Naming functions and methods are one of the hardest tasks developers need to take. A good name is hard to find, but with enough thought, is useful to show intent.
Likewise, the name for a given role is useful to help establish what that role is accountable for, and can help speed up communication when people have a common understanding of that role.
All models are wrong, but some are useful – George E.P. Box
Unfortunately there are two inherent problems with role titles:
- People do not understand the role
- Roles are not the same as people
Issue 1: People do not understand the role
One point of confusion is assumptions about what the role does or does not do. For example, a Project Manager might assume that the QA role will be responsible for a Testing Strategy. In another situation, a different Project Manager might assume the Tech Lead will be responsible for a Testing Strategy. In this case, different expectations could be a source of conflict about which role is responsible for the Testing Strategy.
Another example might be where the Tech Lead assumes the QA role is responsible for the Testing Strategy, and the QA role assumes the Tech Lead is responsible – resulting in no one really thinking about a Testing Strategy.
A great way mechanism to force a way forward is to run a “Roles & Responsibilities” session. I find an effective method to run one is:
- As an entire team, brainstorm all the important activities that must be completed by the entire group. Ensure that one activity is written on a separate sticky note.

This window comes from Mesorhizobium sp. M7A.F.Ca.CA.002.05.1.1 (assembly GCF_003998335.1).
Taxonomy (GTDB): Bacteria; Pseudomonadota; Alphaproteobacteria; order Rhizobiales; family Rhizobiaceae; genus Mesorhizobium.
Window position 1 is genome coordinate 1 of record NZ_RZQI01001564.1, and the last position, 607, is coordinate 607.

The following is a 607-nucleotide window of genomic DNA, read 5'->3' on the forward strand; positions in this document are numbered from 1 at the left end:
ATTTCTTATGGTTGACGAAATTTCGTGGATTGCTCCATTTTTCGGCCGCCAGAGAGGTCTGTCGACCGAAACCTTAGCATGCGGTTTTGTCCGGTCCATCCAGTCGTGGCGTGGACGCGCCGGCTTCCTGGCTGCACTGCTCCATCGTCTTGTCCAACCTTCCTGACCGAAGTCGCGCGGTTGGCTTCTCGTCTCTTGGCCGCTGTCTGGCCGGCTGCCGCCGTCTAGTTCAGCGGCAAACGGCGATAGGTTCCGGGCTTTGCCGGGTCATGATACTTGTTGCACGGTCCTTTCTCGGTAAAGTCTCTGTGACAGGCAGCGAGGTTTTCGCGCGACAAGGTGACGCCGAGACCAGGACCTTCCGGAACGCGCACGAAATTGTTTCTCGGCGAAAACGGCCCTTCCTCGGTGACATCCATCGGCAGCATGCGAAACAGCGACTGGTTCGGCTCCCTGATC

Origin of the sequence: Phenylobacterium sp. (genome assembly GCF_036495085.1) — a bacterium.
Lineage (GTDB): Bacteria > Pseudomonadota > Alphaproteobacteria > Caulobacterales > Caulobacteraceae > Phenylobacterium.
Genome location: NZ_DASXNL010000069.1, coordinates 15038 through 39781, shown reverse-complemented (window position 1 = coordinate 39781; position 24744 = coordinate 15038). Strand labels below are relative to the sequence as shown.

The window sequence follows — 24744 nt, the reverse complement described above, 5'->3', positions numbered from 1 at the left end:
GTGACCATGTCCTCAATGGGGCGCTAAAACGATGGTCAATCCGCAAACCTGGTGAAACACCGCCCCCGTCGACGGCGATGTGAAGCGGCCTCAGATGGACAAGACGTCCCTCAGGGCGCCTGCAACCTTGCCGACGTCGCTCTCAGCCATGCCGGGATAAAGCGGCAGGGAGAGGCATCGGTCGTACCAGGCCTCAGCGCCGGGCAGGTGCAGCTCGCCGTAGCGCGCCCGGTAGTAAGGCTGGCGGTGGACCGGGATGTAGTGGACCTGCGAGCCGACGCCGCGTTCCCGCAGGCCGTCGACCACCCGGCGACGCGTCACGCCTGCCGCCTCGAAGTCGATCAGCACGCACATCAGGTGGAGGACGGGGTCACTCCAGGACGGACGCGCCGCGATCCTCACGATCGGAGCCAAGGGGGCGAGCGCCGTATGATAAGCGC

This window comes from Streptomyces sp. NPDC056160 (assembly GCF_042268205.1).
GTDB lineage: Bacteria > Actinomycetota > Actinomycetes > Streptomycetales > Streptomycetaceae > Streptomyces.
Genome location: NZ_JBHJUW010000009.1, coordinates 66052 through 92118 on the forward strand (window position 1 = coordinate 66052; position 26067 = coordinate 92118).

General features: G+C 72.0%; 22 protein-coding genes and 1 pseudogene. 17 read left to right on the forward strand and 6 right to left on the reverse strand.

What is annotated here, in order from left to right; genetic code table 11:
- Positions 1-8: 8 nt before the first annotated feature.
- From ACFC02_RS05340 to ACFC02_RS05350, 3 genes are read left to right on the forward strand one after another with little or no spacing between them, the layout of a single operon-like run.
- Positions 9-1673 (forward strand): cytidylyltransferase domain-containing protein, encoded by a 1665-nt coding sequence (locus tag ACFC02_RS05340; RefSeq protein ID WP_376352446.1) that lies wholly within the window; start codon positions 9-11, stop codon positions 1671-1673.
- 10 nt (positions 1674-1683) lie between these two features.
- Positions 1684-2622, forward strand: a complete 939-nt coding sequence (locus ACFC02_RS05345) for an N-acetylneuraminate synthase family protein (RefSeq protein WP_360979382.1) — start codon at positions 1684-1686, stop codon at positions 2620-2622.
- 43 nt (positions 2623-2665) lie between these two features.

- Brainstorm some names of roles and put them at the top of a whiteboard/flipchart next to each other. You may want to add a generic “Everyone” or “Team Member” role as well.
- Ask everyone to place each activity under the roles they think should be responsible for the activity.
- Walking the board, review each role one at a time and their activities, inviting discussion and disagreement about why the role should be/not be responsible for that particular activity.
This is a very useful exercise for helping to define, and articulate confusion around particular goals.
Issue 2: Roles are not the same as people
Another common failure mode of roles is where people assume that a role is the same as the person. On my business card, I have the title: Generalising Specialist because it’s true – although I consider myself a developer, architect or Principal Consultant, I am also much more than that.
People come with a whole bag of skills and experiences that sometimes fit into a particular role. Just as important as it is to understand a person’s strengths – it’s just as important to understand where their fit for a role is and the gaps. A person may be much more capable of playing several roles at once, or a role can be split among a group of people with the right set of skills and experiences.
Remember that roles are a name we give to a collection of responsibilities and it doesn’t necessarily map to single people. A role may be split among people (where the responsibilities are distributed) but it is essential that everyone has the same understanding of who has those responsibilities.